From Tiny C Projects by Dan Gookin

This article talks about writing a C program that writes an appropriate greeting, depending on the time of day, for you when you start your computer.

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A Simple Greeting

All major programming projects start out simple and have a tendency to grow into complex, ugly monsters. I’m certain that Excel began its existence as a quick-and-dirty, text mode calculator — and now look at it. Regardless, it’s good programming practice not to begin a project by coding everything you need all at once. No, it’s best to grow the project, starting with something simple and stupid, which is the point of this section.

Coding a greeting

The most basic greetings program you can make is a simple regurgitation of the silly Hello World program that ushers in the pages of every introductory C programming book since Moses. Listing 1 shows the version you could write for your greetings program.

Listing 1 greet01_basic.c

 #include <stdio.h>
 int main()
     printf("Hello, Dan!\n");

Don’t build. Don’t run. If you do, use this command to build a program named greetings:

 clang -Wall greet01_basic.c -o greetings

You may substitute clang with your favorite-yet-inferior compiler. Upon success, the resulting program is named greetings. Set this program into your shell’s startup script, adding the last line that looks like this:


Ensure that you prefix the program name with a pathname, either the full pathname, like this:


or a relative pathname:


The startup script cannot magically locate program files, unless you specify a path, such as to my personal ~/bin directory, shown in the examples. (I also use my shell startup script to place my personal ~/bin directory on the search path — another Linux trick found in another book somewhere.)

After the startup script is updated, the next terminal window you open runs a startup script that outputs the following line, making your day more cheerful:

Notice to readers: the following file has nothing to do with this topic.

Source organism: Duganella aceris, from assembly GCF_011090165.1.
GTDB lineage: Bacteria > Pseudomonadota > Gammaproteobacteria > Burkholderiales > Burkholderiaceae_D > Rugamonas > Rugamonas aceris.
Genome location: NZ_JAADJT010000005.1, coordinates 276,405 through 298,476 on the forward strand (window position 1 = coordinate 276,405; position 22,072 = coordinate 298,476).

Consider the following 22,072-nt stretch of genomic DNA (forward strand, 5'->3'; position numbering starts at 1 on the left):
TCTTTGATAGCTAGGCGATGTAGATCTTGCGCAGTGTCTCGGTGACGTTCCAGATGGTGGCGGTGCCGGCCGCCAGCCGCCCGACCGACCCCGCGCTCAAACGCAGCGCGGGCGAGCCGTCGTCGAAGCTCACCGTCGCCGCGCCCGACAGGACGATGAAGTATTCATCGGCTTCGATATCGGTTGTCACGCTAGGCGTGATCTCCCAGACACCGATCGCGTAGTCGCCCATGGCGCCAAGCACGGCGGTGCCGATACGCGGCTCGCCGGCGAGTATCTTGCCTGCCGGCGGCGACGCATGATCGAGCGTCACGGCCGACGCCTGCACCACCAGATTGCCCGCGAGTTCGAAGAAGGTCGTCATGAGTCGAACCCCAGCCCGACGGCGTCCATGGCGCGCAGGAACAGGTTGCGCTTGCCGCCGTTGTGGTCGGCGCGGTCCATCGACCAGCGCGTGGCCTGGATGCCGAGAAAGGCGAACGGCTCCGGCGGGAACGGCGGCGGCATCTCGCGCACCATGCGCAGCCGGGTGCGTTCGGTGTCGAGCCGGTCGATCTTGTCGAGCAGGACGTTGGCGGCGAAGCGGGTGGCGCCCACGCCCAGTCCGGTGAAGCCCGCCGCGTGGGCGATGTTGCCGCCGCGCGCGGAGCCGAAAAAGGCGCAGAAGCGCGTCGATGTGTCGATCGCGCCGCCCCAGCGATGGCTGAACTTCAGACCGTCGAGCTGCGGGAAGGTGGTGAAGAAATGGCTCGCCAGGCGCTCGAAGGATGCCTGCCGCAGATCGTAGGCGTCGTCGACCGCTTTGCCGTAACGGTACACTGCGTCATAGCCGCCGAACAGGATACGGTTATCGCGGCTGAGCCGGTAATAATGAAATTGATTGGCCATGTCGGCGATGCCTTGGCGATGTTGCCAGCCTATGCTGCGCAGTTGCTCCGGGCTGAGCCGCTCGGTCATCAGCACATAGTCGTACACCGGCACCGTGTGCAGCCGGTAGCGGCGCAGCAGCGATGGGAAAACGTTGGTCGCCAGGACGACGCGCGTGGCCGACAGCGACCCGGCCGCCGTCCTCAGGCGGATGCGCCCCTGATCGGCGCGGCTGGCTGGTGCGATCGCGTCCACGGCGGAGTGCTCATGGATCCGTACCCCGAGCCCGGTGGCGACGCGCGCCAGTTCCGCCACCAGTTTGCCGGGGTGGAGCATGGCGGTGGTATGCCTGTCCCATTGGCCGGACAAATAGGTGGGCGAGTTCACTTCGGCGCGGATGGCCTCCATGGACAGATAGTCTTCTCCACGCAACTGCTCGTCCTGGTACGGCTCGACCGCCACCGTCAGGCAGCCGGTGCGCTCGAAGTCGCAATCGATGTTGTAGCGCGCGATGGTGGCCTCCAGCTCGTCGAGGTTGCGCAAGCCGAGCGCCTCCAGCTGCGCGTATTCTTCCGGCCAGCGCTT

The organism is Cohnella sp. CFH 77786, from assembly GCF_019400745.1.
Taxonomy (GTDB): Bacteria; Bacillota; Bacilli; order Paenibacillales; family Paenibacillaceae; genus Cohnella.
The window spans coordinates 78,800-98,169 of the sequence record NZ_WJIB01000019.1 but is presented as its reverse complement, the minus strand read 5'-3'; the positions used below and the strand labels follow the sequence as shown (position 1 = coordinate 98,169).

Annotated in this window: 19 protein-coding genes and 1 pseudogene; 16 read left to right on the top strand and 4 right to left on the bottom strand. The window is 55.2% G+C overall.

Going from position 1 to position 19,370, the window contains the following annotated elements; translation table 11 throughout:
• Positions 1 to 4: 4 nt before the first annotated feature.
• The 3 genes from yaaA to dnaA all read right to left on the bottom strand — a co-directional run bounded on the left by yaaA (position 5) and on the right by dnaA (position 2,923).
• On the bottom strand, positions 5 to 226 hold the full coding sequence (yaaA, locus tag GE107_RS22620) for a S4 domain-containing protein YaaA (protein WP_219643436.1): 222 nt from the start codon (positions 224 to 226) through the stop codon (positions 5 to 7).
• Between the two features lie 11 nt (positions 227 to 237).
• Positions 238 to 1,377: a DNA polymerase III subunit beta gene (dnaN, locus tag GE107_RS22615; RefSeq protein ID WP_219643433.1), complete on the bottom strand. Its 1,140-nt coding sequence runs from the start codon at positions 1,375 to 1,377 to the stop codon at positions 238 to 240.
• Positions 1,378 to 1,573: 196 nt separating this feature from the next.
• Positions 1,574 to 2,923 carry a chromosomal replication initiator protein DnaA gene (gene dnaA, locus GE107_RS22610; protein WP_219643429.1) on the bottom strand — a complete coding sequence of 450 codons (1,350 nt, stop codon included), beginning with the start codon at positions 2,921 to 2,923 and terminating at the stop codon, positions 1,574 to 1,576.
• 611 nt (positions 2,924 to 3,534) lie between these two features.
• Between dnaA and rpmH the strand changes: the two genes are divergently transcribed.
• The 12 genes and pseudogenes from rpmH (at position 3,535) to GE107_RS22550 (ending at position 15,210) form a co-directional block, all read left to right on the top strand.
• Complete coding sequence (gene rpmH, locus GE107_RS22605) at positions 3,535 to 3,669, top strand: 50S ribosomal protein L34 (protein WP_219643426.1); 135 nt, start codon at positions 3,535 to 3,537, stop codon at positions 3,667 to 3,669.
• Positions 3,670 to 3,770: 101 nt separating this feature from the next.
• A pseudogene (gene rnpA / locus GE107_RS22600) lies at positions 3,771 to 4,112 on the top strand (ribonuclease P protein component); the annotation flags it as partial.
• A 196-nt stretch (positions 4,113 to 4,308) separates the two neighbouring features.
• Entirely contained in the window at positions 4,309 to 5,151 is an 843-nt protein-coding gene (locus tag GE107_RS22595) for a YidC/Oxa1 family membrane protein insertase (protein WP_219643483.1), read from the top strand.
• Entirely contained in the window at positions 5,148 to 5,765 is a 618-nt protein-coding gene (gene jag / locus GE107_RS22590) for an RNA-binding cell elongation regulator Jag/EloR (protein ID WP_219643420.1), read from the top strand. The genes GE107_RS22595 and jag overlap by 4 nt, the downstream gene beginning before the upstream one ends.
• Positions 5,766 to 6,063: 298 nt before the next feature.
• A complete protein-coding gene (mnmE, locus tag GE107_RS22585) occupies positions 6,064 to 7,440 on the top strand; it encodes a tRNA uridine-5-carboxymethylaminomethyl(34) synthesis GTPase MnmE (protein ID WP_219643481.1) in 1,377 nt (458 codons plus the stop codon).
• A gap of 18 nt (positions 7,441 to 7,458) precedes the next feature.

Hello, Dan!

And if your name isn’t Dan, then the greeting is more puzzling than cheerful.

Adding a name as an argument

The initial version of the greetings program is inflexible. That’s probably why you didn’t code it and are instead eager to modify it with some customization.

Consider the modest improvement offered in Listing 2. This update to the code allows you to present the program with an argument, allowing it to be flexible.

Listing 2 greet02_basic.c

 #include <stdio.h>
 int main(int argc, char *argv[])
     if( argc<2)    #A
         puts("Hello, you handsome beast!");
         printf("Hello, %s!\n",argv[1]);    #B

#A The argument count is always 1 for the program name. If so, a default message is output.

#B Whatever was typed after the program name (one word only) is represented as argv[1] and is output here.

Build this code into a program and thrust it into your shell’s startup script as written in the ancient scrolls but also in the preceding section.

 greetings Danny

The program now outputs the following message when you open a new terminal window:

 Hello, Danny!

This new message is far more cheerful than the original, but still begging for some improvement.

The Time of Day

One of the first programs I wrote for my old DOS computer greeted me every time I fired up the machine. The program was a bit boring, sadly. To spice it up, inspired by my verbal interactions with humans I encounter in real life, I added code to make the greeting reflect the time of day. You can do so as well with varying degrees of accuracy.

Obtaining the current time

Does anyone really know what time it is? The computer can guess. It keeps semi-accurate time because it touches base with an Internet time server every so often. Otherwise, the computer’s clock would be off by several minutes every day. Trust me, computers make lousy clocks, but this truth doesn’t stop you from plucking the current time from its innards.